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Great White Fleet Battleship Postcards

There is a shop in my area that markets collectibles. Lot’s of glassware, Hot Wheels, Action Figures, trains, and piles of other things people like to collect. The shop is semi-organized and according to the owner simply a labor of love. It’s the kind of place a cheap American Picker like me likes to visit.

In addition to the organized collectibles there is much that is not and that’s where I started to dig, especially in the postcards. When I told the owner I was interested in WW1 and WW2 era postcards he was able to direct me to a couple of binders that had some great finds. Below are the best two I found.

They are colorized postcards featuring ships of the Teddy’s Roosevelt’s Great White Fleet-the USS Vermont and the USS Ohio. In the upper right hand corner of the card there is a serial number thus indicating that the cards were part of series.

USS Vermont BB-20

USS Vermont BB-20

The Vermont was a Connecticut Class pre-Dreadnought Battleship  launched in August of 1905. She was decommissioned in June, 1920 and struck from Navy roles entirely in 1923.

The Vermont’s claim to fame was taking part in Teddy Roosevelt’s Great White Fleet cruise (late 1907-1909). The Vermont was one of sixteen US Battleships that TR sent around the world to establish the US as a significant naval power. Teddy believed in sea power and was a powerful advocate for a strong Navy that would rival even Great Britain’s.

This link will take you a Popular Science article titled, Battleship Vermont (BB-20) Will be the Most Powerful of our Navy. The article pre-dates the ship’s launch. Highlights from the article include the ship’s dimensions, size of the crew (814 men plus officers) and the fact that the Royal Navy has only one ship larger than a completed Vermont.

The link will take you to further links about the Vermont and her sister ship the USS Connecticut.

The Vermont’s later history is  not very exciting. During WW1 it served as an engineering training ship. Immediately after the war the Vermont was converted to a troop transport and used to bring US forces back from Europe at the end of WW1.

USS Vermont Naval Historical Center picture http://www.history.navy.mil/photos/sh-usn/usnsh-v/bb20.htm

USS Vermont Naval Historical Center picture http://www.history.navy.mil/photos/sh-usn/usnsh-v/bb20.htm

The back of the card is dated September 28th, 1909 and is addressed to Mr. J.J. Slater, R.R. #3 Box 43, Racine, Wisconsin. It’s from a gal named Doris who writes;

“We are all here but you. I suppose if you were a little nearer you would be here also-will write soon.”

(R.R. refers to Rural Route)

On the left side of the card in small letters it says, “Made in Germany  A.C. Bosselmann & Co., New York.

I love the one cent stamp!

I love the one cent stamp!

The other card I obtained was of the USS Ohio.

USS Ohio

USS Ohio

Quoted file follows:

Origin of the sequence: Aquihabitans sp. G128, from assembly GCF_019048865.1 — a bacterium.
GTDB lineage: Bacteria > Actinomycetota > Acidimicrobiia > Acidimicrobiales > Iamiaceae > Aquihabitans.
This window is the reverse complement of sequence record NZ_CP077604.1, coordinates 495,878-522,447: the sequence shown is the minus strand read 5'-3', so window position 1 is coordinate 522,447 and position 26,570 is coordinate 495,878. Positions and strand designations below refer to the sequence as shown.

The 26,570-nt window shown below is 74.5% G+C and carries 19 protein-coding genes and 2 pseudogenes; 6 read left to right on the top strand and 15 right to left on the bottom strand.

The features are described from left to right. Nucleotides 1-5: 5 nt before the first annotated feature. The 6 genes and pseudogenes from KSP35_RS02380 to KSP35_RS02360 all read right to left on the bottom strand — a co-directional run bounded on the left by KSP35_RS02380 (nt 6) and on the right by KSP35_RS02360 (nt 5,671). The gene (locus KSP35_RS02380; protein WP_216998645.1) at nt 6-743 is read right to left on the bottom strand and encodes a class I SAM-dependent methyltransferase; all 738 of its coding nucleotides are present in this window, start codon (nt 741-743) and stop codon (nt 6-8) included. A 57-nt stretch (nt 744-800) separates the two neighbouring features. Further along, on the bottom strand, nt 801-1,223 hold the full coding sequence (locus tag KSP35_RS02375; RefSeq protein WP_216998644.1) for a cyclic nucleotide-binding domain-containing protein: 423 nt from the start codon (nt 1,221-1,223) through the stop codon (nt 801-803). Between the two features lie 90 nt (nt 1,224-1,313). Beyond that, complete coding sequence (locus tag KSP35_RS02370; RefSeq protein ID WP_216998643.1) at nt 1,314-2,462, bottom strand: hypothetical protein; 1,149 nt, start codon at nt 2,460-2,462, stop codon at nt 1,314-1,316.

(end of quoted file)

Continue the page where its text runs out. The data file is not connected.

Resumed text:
The Ohio was a Maine Class Battleship commissioned in 1904. The Ohio was designated the flagship of the Asiatic Fleet and as such spent its early years on “show of strength” tours that included Japan. After the Spanish-American War of 1898-99 the US occupied the Philippines (and fought an insurrection there), No doubt President Teddy Roosevelt wanted to make it clear the US had arrived in strength in the region.

The Ohio was also included in the cruise of the Great White Fleet designed to show the world American Naval strength. The Ohio served as a training ship during WW1 and decommissioned in 1922 and later sold for scrap.

The relatively short shelf life of these battleships struck me. Technology was advancing so fast that a battleship built in 1905 was obsolete by the introduction of the Royal Navy’s Dreadnought in 1906.  By the time America entered WW1 in April, 1917 the Ohio and all the other ships of the Great White Fleet would be hopelessly outclassed by contemporary British ships (our allies) and the Germans (our enemies). This explains the secondary roles the Vermont and Ohio played during the Great War.

The back of the card is addressed to Miss Grace Stuart, R.R.  #3, Box 43, Racine, Wisconsin (same address as above). Doris signed this one as well but this time as Doris Slater this indicating that J.J. above could be her husband or brother or cousin. Doris writes;

“I’m [in] New York City at the Henderson Fulton celebration. The card is also postmarked September 28th, 1909.”

It appears that Doris went to a wedding!

It appears that Doris went to a wedding!

I surmise that Doris purchased the postcards in the hotel in which she was staying. The Great White Fleet was a popular topic of discussion in 1909 and President TR was a popular President. Here’s a brief YouTube video that explains the purpose of the Great White Fleet.

 

Interesting link to a site that is all things Great White Fleet including a number of examples of the vast amount of postcards produced by different publishers. My cards are not among the examples! The Cruise of the Great White Fleet

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